Although Sweden, a bastion of the welfare state—where second-wave feminism won perhaps its clearest victory—ranks at or near the top of almost every gender equality index, its women still lag far behind their male colleagues when it comes to rising to the top management or board positions.
In 2011, women made up just 28% of the managers in the private sector. And while the numbers are slowly going up, it will take 27 years before the share of female board members reaches 50%, and 52 years before women make up 50% of company management positions.
This makes the Scandinavian country about normal for industrialized Western countries, says Linda Haas, a professor of sociology at the Indiana University-Purdue University Indianapolis, who has long focused her research on the Swedish workplace. But while Sweden might be normal in the private sector, it is a standout in the public sector, where “gender mainstreaming” is the norm and where women make up 45% of the parliament and a stunning 64% of managers.
And it’s this stark disparity that infuriates many Swedes. If the government can make it work, why can’t private business?
“Sweden is supposed to be the most equal place in the world, but it’s not,” she says Michaëla Blomquist, the CEO of an executive search firm and a board member of AllBright, an organization committed to equality in the private sector. “The percentage of women on executive management teams in listed companies is 13 percent. If you take out HR and communications, it is down to seven percent. Thirty percent of the companies had not one women on their executive management team. Really? Can we not find more women?”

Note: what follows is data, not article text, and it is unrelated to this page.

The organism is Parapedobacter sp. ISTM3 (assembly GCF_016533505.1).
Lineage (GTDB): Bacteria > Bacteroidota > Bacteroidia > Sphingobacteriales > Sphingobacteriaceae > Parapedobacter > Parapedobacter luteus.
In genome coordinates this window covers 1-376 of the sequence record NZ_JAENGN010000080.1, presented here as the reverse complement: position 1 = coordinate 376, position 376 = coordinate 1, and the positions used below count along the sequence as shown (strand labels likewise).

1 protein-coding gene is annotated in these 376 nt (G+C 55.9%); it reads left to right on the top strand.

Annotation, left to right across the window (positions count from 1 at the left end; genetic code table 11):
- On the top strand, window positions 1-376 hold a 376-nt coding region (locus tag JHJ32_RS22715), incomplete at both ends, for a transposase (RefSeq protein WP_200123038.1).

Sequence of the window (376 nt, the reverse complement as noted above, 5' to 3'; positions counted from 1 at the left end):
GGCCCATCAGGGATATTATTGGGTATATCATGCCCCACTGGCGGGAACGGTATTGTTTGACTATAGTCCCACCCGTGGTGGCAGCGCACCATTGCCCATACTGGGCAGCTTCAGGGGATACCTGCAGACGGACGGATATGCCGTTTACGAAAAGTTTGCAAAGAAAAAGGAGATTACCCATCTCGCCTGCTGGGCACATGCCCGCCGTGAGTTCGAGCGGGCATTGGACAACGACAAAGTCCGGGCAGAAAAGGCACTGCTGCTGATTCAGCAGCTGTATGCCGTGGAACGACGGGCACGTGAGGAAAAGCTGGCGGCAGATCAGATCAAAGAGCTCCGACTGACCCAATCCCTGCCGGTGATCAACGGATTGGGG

So what gives? Well, it’s the same old story: women take time off for children, husbands won’t—or are not allowed to by social and business norms—do their share, and grinding corporate cultures are not built for a work/life balance. Decades of pushing towards a more equal gender balance simply hasn’t moved the corporate needle far enough yet.
“Work organizations (in Sweden) tend to be organized around gendered principles, that assume that women are caregivers, men are breadwinners, and that work should come first,” Haas says. “These assumptions tend to discourage women from management positions and men from taking leave.”
In fact, Sweden has one of the most gender-segregated workforces in Europe, and women take 75% of parental leave and work part-time more than three times as often as men. Women still do the bulk of household work and take significantly more time off with sick kids than fathers do. The situation is stark enough to inspire a recent newspaper series from one of Sweden’s two national newspapers with a front page headline of the “mom trap.”
Some studies point to the welfare state itself and the very policies that ensure women’s participation in the workforce. Sweden offers 480 days of parental leave per child, including rules that force men to take 60 days of that leave. There is cheap high-quality child care, paid time off with sick kids and the legal right to work part-time. One argument says that these policies allow women to balance traditional family duties and a regular job more easily but fence women off from the executive suite because high earning Swedish women don’t have access to the household help that, say, top Americans do.
Both Haas and Blomquist explicitly reject that reasoning, insisting that benefits get women into the work market and keep them there. Instead they point to something far older and more entrenched in the executive suite: a clubby culture of male dominance.